May I let my voice be a clarion call. I will use these words for justice. I will use these words for truth. And humour.

Wednesday, October 25, 2006


Pure Solar Energy for 100 Million Homes: One Trillion Dollars

Just did a little speculative research...

Let's estimate the energy needs of the average home are ~2 kilowatts (a rough estimate, but not far off -- to find your likely usage, add up the items around your house with this handy chart). Checking into solar information here and here, we find a current estimate of $8-10 per watt, if you're going to set up a photovoltaic (PV) solar energy grid.

Continuing to be America-centric for the time being (I promise to become a more global thinker in time...), let's estimate that there are 3 people per household on average. With a nationwide population of 300 million, then divided by 3, we have 100 million households.

100 million households * 2000 watts/household * $8/watt gives $1.6 trillion dollars, or $1600 billion. That seems like an astronomical amount, doesn't it? Not really.

There are a couple mitigating factors, and perhaps a confounding factor, to consider here:
  1. If we start producing these on a very large scale, the price will drop simply because of scale, likely by a factor of two or more.
  2. This is still a relatively new technology, and there will likely be advances in technology that make solar cells more efficient at converting the sun's rays into electricity, and also technological advances that make the price go down.
  3. If the energy in this system is well-distributed across and between communities, it will provide a sort of energy insurance, where if in your home, you are producing only 2kW of energy, but happen to have a 400W computer, a 1500W hairdryer, and five 60W bulbs all on at once, you'll be able to get energy that your next door neighbor isn't using. If everyone needs to have their air conditioners cranked during a certain time, or we have a series of very cloudy days, then we will need to ramp up and get more PV cells/house.
  4. We can also learn to conserve energy a little (Cheney!), though it may turn out to not be necessary.
The first confounding factor is what happens if the materials used in PV cells are not easy to come by in large quantities, or if the production of large quantities of PV cells would negatively impact the environment (more than the burning of fossil fuels). Since the most efficient cells currently available are made of silicon(a close relative of sand) I don't think the former is likely to be a problem, and I'd suggest that the latter issue is likely laughable, but would like to see a study on the environmental footprint by a responsible scientist.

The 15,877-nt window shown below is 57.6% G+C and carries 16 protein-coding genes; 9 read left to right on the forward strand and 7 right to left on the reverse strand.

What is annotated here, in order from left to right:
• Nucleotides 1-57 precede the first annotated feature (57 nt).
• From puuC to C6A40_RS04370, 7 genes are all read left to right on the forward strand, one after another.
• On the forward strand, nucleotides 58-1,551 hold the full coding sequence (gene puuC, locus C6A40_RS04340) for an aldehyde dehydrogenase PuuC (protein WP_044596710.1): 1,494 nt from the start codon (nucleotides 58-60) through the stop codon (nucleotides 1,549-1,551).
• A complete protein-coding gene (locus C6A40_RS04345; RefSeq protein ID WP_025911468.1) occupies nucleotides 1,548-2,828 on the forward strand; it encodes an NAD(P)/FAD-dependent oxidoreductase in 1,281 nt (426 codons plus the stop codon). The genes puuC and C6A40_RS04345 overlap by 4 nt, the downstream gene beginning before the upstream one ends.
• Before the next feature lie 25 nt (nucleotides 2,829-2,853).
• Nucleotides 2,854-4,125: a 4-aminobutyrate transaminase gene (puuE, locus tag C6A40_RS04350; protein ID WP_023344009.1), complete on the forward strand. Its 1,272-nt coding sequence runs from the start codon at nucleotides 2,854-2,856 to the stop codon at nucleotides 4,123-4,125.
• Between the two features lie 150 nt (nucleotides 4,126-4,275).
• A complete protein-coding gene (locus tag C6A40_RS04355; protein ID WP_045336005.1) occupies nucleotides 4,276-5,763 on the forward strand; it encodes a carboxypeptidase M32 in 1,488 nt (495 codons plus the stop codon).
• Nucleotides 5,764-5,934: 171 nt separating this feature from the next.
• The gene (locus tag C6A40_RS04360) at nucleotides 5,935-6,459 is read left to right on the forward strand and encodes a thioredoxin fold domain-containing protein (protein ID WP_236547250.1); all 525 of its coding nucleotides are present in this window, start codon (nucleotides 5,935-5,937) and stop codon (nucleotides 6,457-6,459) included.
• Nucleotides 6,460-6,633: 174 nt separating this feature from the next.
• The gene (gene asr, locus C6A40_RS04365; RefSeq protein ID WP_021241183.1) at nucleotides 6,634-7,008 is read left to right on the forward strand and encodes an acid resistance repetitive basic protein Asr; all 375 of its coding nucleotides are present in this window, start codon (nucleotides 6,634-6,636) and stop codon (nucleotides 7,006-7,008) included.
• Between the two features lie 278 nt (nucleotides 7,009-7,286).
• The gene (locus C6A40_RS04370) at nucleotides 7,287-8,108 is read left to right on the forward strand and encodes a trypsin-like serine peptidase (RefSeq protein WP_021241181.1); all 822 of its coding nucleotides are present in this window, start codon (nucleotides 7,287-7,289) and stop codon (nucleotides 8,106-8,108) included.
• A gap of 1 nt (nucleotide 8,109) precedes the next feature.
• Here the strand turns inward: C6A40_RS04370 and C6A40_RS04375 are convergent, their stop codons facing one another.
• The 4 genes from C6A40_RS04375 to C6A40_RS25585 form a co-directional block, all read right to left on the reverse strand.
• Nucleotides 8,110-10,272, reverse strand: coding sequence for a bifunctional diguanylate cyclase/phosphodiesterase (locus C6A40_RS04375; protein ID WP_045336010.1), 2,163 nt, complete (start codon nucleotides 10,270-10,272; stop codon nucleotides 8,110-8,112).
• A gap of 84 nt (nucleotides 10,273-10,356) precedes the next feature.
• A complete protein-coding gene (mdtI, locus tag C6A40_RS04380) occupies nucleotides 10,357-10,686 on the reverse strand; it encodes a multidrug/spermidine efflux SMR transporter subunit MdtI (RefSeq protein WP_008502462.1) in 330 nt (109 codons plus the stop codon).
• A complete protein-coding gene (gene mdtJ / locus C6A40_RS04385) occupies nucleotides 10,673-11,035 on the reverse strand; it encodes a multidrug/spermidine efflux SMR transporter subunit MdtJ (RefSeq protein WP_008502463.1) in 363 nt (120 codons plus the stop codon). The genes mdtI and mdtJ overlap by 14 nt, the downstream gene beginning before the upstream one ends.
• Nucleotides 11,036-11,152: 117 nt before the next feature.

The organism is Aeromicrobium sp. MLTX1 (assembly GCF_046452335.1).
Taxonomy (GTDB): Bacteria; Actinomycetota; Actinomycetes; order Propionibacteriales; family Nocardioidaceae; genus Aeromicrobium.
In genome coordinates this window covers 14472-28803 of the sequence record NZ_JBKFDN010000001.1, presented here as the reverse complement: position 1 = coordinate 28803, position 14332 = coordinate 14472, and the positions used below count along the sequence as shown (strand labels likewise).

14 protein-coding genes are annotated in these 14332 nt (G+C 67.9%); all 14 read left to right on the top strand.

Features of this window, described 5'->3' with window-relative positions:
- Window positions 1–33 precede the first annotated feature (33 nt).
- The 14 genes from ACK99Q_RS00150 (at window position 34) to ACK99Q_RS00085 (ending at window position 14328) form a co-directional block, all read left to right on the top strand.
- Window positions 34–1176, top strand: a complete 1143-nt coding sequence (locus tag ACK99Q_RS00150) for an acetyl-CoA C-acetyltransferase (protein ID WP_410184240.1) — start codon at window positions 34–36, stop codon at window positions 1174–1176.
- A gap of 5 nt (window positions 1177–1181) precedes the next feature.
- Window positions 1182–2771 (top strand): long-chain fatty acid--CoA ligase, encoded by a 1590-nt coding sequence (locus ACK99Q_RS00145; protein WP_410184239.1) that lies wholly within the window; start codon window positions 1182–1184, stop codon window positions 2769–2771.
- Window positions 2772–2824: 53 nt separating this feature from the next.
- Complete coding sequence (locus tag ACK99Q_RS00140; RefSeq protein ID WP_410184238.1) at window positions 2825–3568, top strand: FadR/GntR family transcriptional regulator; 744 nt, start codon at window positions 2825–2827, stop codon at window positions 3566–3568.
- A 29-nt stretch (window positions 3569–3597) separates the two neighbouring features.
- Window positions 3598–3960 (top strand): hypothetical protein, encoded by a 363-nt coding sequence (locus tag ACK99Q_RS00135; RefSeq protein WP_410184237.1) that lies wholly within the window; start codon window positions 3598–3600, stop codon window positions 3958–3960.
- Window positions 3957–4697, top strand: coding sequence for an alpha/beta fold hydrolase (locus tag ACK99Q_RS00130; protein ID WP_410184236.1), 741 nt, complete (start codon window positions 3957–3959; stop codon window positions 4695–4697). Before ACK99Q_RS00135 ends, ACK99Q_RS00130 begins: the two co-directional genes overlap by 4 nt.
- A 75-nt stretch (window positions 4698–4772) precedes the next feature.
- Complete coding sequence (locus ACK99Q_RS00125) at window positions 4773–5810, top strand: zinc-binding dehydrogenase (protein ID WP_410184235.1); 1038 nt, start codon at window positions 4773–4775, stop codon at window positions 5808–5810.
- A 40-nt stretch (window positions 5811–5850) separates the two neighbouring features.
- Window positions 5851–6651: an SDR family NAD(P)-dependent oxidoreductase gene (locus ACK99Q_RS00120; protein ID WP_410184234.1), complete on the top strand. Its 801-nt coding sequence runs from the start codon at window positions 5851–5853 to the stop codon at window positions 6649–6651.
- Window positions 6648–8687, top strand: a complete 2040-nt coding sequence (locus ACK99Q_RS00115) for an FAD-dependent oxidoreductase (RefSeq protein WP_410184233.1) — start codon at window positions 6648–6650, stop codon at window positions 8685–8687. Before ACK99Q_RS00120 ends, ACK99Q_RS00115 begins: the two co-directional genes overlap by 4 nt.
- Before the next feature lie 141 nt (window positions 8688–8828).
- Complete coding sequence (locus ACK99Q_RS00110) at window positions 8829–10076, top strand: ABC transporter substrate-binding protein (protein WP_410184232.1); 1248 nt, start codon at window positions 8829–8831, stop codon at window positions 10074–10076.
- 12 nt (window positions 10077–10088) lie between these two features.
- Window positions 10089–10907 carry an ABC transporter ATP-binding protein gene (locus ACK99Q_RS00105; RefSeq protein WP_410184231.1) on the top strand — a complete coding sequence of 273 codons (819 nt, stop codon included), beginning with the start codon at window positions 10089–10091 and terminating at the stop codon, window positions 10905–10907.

The second confounding factor is that this thought experiment covers only residences, and not places of business. Those can be worked into a similar model, but since I've been throwing together estimates, I didn't want to try to take on figuring out the amount of electricity the yahoo, google, ibm, cray, msn, etc servers use up, plus all of the lights that get left on all night in offices all over the country.

With all of the above said, I'd imagine that the cost of layout in real 2006 dollars for a project like this would be somewhere between $800-1000 billion (0.8 - 1 trillion). Now the question that makes us run in fear is, "How could we possibly come up with that kind of money?" Here's one way, though there are other ways of complementing this budgeting: In the US, the GNP/GDP is somewhere around ten trillion dollars as of late. At present, if everyone in the U.S. were taxed at approximately 20%, the government would bring in 2.0 trillion per year. If the government were to put only $200 billion toward this per year(half of our yearly military budget), in five years, we'd be able to pay for it.

I am not an accountant, so I won't go into the amortization, and other gobbledygook, but if the price of this were to be drawn out over it's 20+ year lifetime, it would be a small piece of the pie. And a lot of Americans could find new jobs making and installing solar panels and updating the electrical grid. What happens to all of the people who are out of work because they worked for oil or other power plants? They get free electricity, for a start. Yippee!

lyrics: Yoga for beginners theme music.

colors: pink, purple, yellow

mood: better than this morning

chant/prayer/mantra: let there be light, and PV to put it to use.

pax hominibus,

I've been interested in the environmental impact of PV cell production and never found a thing to tell me that it truly is an environmentally sound way to produce energy. For the consumer sure, but at what price? I'd just really like to know, for the cob house, y'know? Wind seems to be more sustainable, but then again, all that metal... you'd think someone would have done this research already?
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